Entries for the Design Challenge are no longer being accepted, as the sixth and final round completed January 24, 2018.
We encourage you to continue your learning journey with us, and practice applying these design principles and approach in your ongoing work!
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About the Challenge
Central to Cradle to Cradle® as a design framework is eliminating the concept of "waste" by designing products using safe materials that can be perpetually cycled. Effectively implementing this design principle can have a significant impact on the environment, communities, and the economy.
This was a series of six global Challenges, which invited designers, sustainability professionals and students to re-envision and redesign products for the circular economy in accordance with the Cradle to Cradle Certified™ product standard – and, where possible, using Cradle to Cradle Certified materials.
More than 150 designers from 17 different countries worked, both independently or collaboratively in teams, to submit 92 entries for this Challenge. Of the participants, 73 percent were design and engineering students, while 27 percent are current and emerging design professionals. More than 600 designers across 30 countries submitted over 550 entries for all six challenges in the series.
Required Submission Format
1.1. Contact Information
Team Name (if applicable)
School (if enrolled) or Organization (if employed)
1.2. Submitting Categories:
List the category/ies that apply:
- Professional – if working in the design field, or similar
- Student – if currently enrolled in an education program
- Cradle to Cradle Certified™ Material – if your design features a C2C Certified material.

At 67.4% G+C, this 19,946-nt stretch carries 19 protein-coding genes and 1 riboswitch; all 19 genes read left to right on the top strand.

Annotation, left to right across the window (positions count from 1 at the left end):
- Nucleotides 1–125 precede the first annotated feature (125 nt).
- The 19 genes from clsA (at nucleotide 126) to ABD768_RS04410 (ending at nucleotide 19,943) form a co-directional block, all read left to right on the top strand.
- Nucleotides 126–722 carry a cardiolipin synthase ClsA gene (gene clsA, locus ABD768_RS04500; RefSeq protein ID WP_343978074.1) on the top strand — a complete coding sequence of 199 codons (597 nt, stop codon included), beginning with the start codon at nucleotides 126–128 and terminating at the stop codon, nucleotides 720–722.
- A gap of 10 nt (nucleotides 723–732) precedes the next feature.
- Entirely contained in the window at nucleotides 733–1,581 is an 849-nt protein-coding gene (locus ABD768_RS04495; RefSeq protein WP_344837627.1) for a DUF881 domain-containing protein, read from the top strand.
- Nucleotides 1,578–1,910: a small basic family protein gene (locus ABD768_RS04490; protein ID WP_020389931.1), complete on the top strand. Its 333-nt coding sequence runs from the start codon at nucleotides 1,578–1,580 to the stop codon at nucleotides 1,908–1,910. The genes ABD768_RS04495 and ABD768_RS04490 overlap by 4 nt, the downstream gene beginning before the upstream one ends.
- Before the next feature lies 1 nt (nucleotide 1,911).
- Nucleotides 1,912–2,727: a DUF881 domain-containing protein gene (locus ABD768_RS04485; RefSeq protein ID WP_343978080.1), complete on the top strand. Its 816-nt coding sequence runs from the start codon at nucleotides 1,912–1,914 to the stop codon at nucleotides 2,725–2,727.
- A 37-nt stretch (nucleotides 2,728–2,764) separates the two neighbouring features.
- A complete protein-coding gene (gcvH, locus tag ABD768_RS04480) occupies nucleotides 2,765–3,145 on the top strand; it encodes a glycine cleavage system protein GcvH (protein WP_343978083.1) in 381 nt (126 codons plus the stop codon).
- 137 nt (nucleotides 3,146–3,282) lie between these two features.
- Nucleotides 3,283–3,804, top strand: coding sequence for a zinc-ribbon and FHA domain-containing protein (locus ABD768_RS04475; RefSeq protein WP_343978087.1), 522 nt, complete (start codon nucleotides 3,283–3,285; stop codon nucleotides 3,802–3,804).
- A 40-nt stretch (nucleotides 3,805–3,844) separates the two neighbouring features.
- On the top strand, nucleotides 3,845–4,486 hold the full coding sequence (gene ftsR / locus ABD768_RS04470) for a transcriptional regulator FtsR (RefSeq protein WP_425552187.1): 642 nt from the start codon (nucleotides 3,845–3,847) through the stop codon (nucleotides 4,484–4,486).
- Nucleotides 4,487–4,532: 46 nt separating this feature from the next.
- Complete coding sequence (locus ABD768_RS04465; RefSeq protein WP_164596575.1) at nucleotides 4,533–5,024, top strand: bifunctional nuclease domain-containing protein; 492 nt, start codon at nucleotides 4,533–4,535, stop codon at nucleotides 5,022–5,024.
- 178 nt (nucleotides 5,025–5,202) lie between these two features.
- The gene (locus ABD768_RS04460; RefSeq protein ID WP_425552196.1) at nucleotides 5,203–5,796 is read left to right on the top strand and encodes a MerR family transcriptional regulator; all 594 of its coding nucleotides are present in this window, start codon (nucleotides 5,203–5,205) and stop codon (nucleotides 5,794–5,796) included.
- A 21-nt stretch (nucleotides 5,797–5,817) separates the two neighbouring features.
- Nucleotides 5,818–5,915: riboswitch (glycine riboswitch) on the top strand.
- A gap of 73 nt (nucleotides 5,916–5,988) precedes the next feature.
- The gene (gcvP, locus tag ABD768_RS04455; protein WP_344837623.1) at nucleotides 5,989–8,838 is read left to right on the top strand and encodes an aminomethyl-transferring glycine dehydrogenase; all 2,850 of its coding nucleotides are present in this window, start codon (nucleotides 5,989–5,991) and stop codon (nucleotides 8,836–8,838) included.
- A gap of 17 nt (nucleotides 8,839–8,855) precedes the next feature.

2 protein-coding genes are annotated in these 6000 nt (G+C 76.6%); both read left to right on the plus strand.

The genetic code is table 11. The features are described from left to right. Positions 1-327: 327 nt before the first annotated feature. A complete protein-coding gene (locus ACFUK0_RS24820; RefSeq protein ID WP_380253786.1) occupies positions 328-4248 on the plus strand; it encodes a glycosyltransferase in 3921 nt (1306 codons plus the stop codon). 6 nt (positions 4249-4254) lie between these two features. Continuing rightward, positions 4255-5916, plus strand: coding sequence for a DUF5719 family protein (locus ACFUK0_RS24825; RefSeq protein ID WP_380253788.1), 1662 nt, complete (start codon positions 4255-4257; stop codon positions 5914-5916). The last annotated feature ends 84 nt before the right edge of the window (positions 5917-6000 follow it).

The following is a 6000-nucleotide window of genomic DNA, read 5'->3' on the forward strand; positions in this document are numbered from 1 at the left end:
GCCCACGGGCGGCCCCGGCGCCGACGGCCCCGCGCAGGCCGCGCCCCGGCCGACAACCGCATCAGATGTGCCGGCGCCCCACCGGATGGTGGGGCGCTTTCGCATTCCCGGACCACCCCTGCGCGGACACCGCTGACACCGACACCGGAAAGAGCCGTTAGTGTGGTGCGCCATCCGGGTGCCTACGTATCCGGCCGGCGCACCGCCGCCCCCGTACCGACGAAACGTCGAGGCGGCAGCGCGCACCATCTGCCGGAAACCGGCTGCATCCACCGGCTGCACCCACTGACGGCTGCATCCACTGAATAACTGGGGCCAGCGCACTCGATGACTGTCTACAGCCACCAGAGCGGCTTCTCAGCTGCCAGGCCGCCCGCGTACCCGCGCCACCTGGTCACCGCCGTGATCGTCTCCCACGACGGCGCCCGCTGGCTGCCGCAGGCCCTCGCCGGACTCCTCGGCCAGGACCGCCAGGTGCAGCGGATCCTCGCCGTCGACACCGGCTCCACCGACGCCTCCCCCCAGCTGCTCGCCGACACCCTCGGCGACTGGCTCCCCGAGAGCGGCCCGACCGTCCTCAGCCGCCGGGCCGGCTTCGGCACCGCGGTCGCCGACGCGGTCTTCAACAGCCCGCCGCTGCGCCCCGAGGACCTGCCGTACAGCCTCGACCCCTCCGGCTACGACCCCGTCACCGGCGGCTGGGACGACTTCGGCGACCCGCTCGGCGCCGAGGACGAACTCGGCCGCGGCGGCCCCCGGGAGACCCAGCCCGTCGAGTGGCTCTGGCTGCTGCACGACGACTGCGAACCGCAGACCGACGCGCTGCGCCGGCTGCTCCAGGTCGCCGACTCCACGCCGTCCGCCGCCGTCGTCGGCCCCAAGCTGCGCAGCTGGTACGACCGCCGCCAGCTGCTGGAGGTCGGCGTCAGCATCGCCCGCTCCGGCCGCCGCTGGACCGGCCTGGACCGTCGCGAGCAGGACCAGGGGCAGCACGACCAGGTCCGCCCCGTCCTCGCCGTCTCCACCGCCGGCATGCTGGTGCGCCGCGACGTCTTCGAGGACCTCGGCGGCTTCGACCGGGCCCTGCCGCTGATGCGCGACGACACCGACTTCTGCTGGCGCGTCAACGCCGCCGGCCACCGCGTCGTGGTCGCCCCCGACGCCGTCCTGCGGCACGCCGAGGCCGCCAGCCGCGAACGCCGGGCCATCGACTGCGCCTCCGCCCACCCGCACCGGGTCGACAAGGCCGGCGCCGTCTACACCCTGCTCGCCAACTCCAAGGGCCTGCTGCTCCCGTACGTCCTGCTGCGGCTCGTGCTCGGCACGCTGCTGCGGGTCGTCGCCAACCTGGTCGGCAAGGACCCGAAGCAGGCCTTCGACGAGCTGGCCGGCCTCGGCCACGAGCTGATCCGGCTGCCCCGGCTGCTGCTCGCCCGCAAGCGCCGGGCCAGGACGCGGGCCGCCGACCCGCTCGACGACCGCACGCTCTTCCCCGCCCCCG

- Autodesk Fusion 360 – if you used Fusion 360 to design your product
- Aluminum – if Aluminum is a material utilized in your design
Product Description and Image
2.1. Product title and description. A brief but clear description of the problem you're looking to solve, your product and its system.
2.2. Image. Create a top-notch image of your product idea, using whatever means you wish—hand-illustration, CAD rendering, photo of physical model, your choice.
2.3. Illustration of the product's system. Include the stages of its life cycle from raw materials to the user's hand, what's in its next life, and how it gets from this life to the next.
Reutilization Cycle and Business Model
3.0 Reutilization Cycle & Business Model. What happens at the end of the products useful life? How does it get cycled? What infrastructure takes your product from cradle to cradle? Perhaps it's reused in a Product-Service-System, or remanufactured through a company take back program by mail, or biodegrades in municipal composting, etc. What's the business model for your product and its system? Perhaps customers pay for use of the product by the hour, perhaps manufacturing costs are slashed by growing new products from the compost of old ones, etc.